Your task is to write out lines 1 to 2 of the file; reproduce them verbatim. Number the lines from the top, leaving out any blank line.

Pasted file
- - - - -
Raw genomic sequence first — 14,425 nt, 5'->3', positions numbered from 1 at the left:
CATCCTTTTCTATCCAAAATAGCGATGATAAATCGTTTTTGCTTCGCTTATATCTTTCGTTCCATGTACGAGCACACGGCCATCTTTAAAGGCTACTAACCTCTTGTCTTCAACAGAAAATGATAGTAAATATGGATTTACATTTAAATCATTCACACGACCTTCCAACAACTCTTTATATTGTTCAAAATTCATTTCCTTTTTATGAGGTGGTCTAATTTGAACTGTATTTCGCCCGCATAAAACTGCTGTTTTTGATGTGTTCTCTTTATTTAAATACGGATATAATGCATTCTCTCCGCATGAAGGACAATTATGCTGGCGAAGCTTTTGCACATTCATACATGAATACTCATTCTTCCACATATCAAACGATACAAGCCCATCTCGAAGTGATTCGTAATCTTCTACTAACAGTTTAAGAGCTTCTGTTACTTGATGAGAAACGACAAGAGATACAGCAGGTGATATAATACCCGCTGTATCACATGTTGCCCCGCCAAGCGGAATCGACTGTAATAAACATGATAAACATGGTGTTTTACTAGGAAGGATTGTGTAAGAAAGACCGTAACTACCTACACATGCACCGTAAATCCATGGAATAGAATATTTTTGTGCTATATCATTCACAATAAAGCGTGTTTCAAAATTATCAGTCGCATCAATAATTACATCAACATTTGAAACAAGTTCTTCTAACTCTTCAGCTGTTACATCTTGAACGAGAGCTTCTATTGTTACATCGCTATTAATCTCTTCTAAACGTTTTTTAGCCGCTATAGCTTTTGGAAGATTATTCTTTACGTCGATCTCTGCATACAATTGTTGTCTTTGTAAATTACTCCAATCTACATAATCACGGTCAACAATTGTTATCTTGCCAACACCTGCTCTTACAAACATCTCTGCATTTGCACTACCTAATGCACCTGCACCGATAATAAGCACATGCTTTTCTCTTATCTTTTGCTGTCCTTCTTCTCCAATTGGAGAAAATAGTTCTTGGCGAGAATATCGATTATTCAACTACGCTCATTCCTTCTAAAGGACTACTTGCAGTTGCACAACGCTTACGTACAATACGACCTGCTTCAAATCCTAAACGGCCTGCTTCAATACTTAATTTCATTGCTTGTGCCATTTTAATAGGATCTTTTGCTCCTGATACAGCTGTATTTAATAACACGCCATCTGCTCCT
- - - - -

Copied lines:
Raw genomic sequence first — 14,425 nt, 5'->3', positions numbered from 1 at the left:
CATCCTTTTCTATCCAAAATAGCGATGATAAATCGTTTTTGCTTCGCTTATATCTTTCGTTCCATGTACGAGCACACGGCCATCTTTAAAGGCTACTAACCTCTTGTCTTCAACAGAAAATGATAGTAAATATGGATTTACATTTAAATCATTCACACGACCTTCCAACAACTCTTTATATTGTTCAAAATTCATTTCCTTTTTATGAGGTGGTCTAATTTGAACTGTATTTCGCCCGCATAAAACTGCTGTTTTTGATGTGTTCTCTTTATTTAAATACGGATATAATGCATTCTCTCCGCATGAAGGACAATTATGCTGGCGAAGCTTTTGCACATTCATACATGAATACTCATTCTTCCACATATCAAACGATACAAGCCCATCTCGAAGTGATTCGTAATCTTCTACTAACAGTTTAAGAGCTTCTGTTACTTGATGAGAAACGACAAGAGATACAGCAGGTGATATAATACCCGCTGTATCACATGTTGCCCCGCCAAGCGGAATCGACTGTAATAAACATGATAAACATGGTGTTTTACTAGGAAGGATTGTGTAAGAAAGACCGTAACTACCTACACATGCACCGTAAATCCATGGAATAGAATATTTTTGTGCTATATCATTCACAATAAAGCGTGTTTCAAAATTATCAGTCGCATCAATAATTACATCAACATTTGAAACAAGTTCTTCTAACTCTTCAGCTGTTACATCTTGAACGAGAGCTTCTATTGTTACATCGCTATTAATCTCTTCTAAACGTTTTTTAGCCGCTATAGCTTTTGGAAGATTATTCTTTACGTCGATCTCTGCATACAATTGTTGTCTTTGTAAATTACTCCAATCTACATAATCACGGTCAACAATTGTTATCTTGCCAACACCTGCTCTTACAAACATCTCTGCATTTGCACTACCTAATGCACCTGCACCGATAATAAGCACATGCTTTTCTCTTATCTTTTGCTGTCCTTCTTCTCCAATTGGAGAAAATAGTTCTTGGCGAGAATATCGATTATTCAACTACGCTCATTCCTTCTAAAGGACTACTTGCAGTTGCACAACGCTTACGTACAATACGACCTGCTTCAAATCCTAAACGGCCTGCTTCAATACTTAATTTCATTGCTTGTGCCATTTTAATAGGATCTTTTGCTCCTGATACAGCTGTATTTAATAACACGCCATCTGCTCCT